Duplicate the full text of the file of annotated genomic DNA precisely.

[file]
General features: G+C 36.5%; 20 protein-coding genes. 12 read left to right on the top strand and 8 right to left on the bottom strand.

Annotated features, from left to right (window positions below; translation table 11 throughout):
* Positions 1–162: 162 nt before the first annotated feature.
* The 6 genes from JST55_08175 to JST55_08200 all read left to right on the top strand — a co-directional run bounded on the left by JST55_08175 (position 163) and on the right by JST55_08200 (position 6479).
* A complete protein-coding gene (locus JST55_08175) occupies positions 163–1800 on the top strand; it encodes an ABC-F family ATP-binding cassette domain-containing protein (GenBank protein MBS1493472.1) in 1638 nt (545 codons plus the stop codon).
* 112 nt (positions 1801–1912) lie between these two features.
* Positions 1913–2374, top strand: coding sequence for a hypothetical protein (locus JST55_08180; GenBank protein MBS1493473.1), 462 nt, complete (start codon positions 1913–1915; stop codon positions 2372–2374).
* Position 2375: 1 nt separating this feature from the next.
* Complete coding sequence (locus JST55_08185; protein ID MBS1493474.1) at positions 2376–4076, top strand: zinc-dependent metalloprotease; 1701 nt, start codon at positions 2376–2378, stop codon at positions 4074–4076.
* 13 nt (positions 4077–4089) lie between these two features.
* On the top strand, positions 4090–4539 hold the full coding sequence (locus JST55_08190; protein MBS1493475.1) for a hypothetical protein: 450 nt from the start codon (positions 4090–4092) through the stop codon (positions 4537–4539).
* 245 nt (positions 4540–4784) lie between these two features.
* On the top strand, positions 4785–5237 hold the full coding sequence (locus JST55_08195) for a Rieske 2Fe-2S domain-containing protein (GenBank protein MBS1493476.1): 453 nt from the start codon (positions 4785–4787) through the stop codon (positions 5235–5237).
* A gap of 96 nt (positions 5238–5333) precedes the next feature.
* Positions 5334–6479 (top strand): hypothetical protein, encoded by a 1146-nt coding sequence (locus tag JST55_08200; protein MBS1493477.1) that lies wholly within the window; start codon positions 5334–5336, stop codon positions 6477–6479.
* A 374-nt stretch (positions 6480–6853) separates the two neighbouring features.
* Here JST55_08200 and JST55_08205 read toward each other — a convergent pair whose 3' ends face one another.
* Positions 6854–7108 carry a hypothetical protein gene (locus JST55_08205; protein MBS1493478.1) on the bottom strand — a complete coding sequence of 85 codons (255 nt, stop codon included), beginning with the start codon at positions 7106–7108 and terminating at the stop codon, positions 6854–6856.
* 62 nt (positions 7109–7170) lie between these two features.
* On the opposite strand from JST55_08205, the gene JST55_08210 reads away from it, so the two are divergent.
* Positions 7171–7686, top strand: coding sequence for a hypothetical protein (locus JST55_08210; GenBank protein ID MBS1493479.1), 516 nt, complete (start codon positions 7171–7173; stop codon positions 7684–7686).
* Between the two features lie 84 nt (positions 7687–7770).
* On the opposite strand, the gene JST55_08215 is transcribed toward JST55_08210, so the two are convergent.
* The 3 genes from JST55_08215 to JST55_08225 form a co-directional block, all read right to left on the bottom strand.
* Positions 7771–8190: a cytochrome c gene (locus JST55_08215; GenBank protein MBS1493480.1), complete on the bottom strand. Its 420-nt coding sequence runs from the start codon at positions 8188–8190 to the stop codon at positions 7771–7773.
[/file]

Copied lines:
General features: G+C 36.5%; 20 protein-coding genes. 12 read left to right on the top strand and 8 right to left on the bottom strand.

Annotated features, from left to right (window positions below; translation table 11 throughout):
* Positions 1–162: 162 nt before the first annotated feature.
* The 6 genes from JST55_08175 to JST55_08200 all read left to right on the top strand — a co-directional run bounded on the left by JST55_08175 (position 163) and on the right by JST55_08200 (position 6479).
* A complete protein-coding gene (locus JST55_08175) occupies positions 163–1800 on the top strand; it encodes an ABC-F family ATP-binding cassette domain-containing protein (GenBank protein MBS1493472.1) in 1638 nt (545 codons plus the stop codon).
* 112 nt (positions 1801–1912) lie between these two features.
* Positions 1913–2374, top strand: coding sequence for a hypothetical protein (locus JST55_08180; GenBank protein MBS1493473.1), 462 nt, complete (start codon positions 1913–1915; stop codon positions 2372–2374).
* Position 2375: 1 nt separating this feature from the next.
* Complete coding sequence (locus JST55_08185; protein ID MBS1493474.1) at positions 2376–4076, top strand: zinc-dependent metalloprotease; 1701 nt, start codon at positions 2376–2378, stop codon at positions 4074–4076.
* 13 nt (positions 4077–4089) lie between these two features.
* On the top strand, positions 4090–4539 hold the full coding sequence (locus JST55_08190; protein MBS1493475.1) for a hypothetical protein: 450 nt from the start codon (positions 4090–4092) through the stop codon (positions 4537–4539).
* 245 nt (positions 4540–4784) lie between these two features.
* On the top strand, positions 4785–5237 hold the full coding sequence (locus JST55_08195) for a Rieske 2Fe-2S domain-containing protein (GenBank protein MBS1493476.1): 453 nt from the start codon (positions 4785–4787) through the stop codon (positions 5235–5237).
* A gap of 96 nt (positions 5238–5333) precedes the next feature.
* Positions 5334–6479 (top strand): hypothetical protein, encoded by a 1146-nt coding sequence (locus tag JST55_08200; protein MBS1493477.1) that lies wholly within the window; start codon positions 5334–5336, stop codon positions 6477–6479.
* A 374-nt stretch (positions 6480–6853) separates the two neighbouring features.
* Here JST55_08200 and JST55_08205 read toward each other — a convergent pair whose 3' ends face one another.
* Positions 6854–7108 carry a hypothetical protein gene (locus JST55_08205; protein MBS1493478.1) on the bottom strand — a complete coding sequence of 85 codons (255 nt, stop codon included), beginning with the start codon at positions 7106–7108 and terminating at the stop codon, positions 6854–6856.
* 62 nt (positions 7109–7170) lie between these two features.
* On the opposite strand from JST55_08205, the gene JST55_08210 reads away from it, so the two are divergent.
* Positions 7171–7686, top strand: coding sequence for a hypothetical protein (locus JST55_08210; GenBank protein ID MBS1493479.1), 516 nt, complete (start codon positions 7171–7173; stop codon positions 7684–7686).
* Between the two features lie 84 nt (positions 7687–7770).
* On the opposite strand, the gene JST55_08215 is transcribed toward JST55_08210, so the two are convergent.
* The 3 genes from JST55_08215 to JST55_08225 form a co-directional block, all read right to left on the bottom strand.
* Positions 7771–8190: a cytochrome c gene (locus JST55_08215; GenBank protein MBS1493480.1), complete on the bottom strand. Its 420-nt coding sequence runs from the start codon at positions 8188–8190 to the stop codon at positions 7771–7773.